Then there’s Jackie, the barista and cashier who is the creative of the group, with her raved-about decorating skills. Tevin, who once was gripped by a system of incarceration, is now known as the cook and pancake expert.

Lastly, there’s Kristin, who worked in non-profit for 20 years, ending her tenure with over seven years as vice president of youth development at Bridges. She wanted a more flexible work schedule after her youngest daughter was born. Lucas Trautman, Kristin’s husband and a former youth leader at Sacred Heart, was her biggest supporter when she began wishing up a way to create a more just and compassionate community. Lucas is a child psychiatrist, Brazilian jiu jitsu brown belt, and owner of Stardust Jiu Jitsu (housed next door to the café).

After leaving Bridges, Kristin approached Terrance about starting a restaurant. After including the others, the restaurant idea grew from serving up something different and special for their own well-being to giving back to the community.

They took their personal experiences into account when drawing up their core values for the business—love for people, passion for life-giving food, and thirst for justice. And mixed into all of it was the hope of creating a gathering place and building community. After about five years of conversation, cooking together, and venue-seeking, the team designed a menu, created a profit-sharing model, and made a commitment to pay living wages. “We know a lot of people who work really hard and live below the poverty line,” says Kristin.


“Our goal is to contribute towards economic justice, which is why we were strategic in pricing our menu items to be profitable, yet affordable for anyone who walks through our doors.”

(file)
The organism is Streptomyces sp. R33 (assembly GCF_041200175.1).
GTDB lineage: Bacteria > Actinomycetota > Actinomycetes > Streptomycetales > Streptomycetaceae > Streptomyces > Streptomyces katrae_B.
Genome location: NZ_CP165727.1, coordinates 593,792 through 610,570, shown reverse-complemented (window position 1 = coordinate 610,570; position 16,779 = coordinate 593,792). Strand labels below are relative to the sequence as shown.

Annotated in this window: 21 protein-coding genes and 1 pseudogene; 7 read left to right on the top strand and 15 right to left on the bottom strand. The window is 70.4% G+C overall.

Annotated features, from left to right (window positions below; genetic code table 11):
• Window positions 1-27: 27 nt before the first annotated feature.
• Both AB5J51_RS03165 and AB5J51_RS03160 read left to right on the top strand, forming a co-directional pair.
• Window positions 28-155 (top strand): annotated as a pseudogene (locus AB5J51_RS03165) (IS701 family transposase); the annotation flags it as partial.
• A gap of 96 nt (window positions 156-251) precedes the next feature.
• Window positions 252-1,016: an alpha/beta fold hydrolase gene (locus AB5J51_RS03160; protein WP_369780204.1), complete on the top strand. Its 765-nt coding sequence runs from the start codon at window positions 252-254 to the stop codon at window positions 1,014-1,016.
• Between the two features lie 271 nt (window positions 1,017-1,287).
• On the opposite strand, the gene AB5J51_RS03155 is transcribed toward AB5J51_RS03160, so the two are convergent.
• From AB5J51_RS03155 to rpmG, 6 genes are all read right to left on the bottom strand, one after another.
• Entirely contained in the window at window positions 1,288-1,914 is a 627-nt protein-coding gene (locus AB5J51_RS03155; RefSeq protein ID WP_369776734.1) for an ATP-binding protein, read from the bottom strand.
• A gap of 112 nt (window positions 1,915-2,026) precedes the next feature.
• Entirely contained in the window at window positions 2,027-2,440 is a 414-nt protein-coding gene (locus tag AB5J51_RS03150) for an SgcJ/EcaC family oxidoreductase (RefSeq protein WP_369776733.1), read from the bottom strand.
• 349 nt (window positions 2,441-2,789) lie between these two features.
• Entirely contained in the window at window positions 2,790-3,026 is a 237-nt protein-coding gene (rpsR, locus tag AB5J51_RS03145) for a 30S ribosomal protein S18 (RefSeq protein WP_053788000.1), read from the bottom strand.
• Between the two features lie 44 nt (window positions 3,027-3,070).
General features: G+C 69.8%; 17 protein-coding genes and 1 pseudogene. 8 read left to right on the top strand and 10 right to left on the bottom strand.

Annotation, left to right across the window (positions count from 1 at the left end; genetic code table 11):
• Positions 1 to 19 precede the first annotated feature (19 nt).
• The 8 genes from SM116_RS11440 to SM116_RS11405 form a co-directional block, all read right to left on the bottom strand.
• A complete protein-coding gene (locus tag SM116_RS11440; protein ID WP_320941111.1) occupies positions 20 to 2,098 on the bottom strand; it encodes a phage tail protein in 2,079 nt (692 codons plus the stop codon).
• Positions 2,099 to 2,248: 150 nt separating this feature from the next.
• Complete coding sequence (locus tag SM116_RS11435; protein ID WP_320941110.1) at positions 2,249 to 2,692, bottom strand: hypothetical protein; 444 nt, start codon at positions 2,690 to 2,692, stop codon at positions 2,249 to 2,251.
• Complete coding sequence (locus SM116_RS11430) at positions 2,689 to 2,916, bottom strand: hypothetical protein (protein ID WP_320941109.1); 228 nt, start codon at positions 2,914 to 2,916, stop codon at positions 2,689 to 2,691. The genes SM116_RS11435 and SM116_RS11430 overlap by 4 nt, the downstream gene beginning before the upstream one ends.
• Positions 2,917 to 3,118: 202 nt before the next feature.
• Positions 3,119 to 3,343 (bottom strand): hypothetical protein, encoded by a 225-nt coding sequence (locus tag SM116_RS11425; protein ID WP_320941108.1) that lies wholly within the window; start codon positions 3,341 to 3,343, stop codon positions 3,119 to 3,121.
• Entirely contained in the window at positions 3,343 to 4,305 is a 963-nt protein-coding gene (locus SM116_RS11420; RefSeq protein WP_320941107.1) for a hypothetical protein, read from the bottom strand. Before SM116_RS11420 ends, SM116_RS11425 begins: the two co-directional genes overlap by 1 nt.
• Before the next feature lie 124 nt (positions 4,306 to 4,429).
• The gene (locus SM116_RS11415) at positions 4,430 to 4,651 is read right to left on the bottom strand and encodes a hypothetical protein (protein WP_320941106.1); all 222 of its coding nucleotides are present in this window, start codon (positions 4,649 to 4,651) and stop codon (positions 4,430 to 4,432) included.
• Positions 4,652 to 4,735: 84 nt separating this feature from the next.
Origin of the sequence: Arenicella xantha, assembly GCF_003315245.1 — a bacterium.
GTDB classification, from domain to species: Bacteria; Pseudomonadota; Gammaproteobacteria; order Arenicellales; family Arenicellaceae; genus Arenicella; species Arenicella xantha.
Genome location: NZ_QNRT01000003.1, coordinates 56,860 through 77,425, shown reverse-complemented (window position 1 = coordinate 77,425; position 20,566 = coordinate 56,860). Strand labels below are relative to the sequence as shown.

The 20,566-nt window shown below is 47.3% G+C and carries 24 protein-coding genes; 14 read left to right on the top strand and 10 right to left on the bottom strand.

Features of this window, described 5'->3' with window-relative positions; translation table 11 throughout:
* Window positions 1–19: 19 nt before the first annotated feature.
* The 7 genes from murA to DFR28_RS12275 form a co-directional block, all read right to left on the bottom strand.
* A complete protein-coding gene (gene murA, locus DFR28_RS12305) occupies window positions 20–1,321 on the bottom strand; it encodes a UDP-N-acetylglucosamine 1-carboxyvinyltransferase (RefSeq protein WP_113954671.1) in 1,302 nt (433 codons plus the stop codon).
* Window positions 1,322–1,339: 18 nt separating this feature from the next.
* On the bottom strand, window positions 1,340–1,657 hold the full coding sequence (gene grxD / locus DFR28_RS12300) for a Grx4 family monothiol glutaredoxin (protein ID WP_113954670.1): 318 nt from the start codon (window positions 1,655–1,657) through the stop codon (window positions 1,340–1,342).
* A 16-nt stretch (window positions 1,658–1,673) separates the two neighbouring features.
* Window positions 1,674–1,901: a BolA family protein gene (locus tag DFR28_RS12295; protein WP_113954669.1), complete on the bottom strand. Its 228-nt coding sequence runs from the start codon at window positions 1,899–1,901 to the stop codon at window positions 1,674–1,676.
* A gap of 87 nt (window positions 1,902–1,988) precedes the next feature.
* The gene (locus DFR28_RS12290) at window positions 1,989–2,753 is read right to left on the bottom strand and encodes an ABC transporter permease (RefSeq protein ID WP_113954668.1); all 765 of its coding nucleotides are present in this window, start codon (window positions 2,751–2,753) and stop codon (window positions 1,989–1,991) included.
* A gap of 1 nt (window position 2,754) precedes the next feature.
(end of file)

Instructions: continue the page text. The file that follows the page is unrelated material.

For its first year, Inspire operated out of a mobile food truck, managed by Charlena. They primarily served Bridges but also traveled to events and other locations. The truck operated a few times a week, just to keep the momentum going until they found a permanent space in a new shopping center at Sam Cooper and Tillman.


Kristin and Lucas had connections and friends in the Binghampton community—including refugee families who had settled there. The couple recognized the under-resourced food desert and wanted to add access to fresh and healthy food.

Inspire’s brick-and-mortar location opened on January 4, 2019, and recently celebrated its one-year anniversary. “Opening day was an exhausting and proud moment, bringing out a huge crowd, and now our anniversary has given us time to reflect and celebrate,” says Kristin.


“We hope people in Binghampton feel valued, knowing this space is for them. The community has inspired us, and it’s been very humbling. To have them welcome us into their community and say ‘we’re glad you’re here’ lets us know we’re doing something right.”

The team is currently completing the Project Green Fork certification. “We want to continue to pour into the space and are eager for the profit-sharing to kick in so our team members can start living some of their personal dreams, such as home ownership,” says Kristin. “We’re excited to continue expanding our food offerings and reaching out more to Binghampton residents to get them to see this as their home away from home.”

Inspire Community Café
510 Tillman Street

Erika Cain is a communications vet with chops in writing, public relations, graphic design, TV, radio, and brand strategy. She is a skilled storyteller and has been a trusted adviser to executives and companies for almost two decades. Erika founded GIRL 24, a business mentoring initiative to help build a culture of gifted and ingenious female leaders. She is a spouse, mom, speaker, community volunteer, and member of Junior League, and loves dissecting brands. @ecain_co

Meka Wilson is a Memphis photographer whose work focuses on capturing the rawness and natural beauty of her subjects. Meka works with nonprofits, restaurants, and other clients in Memphis to capture photos and videos. She loves taking photos and loves the positive response she gets from clients when they see the finished product. @pixbymeka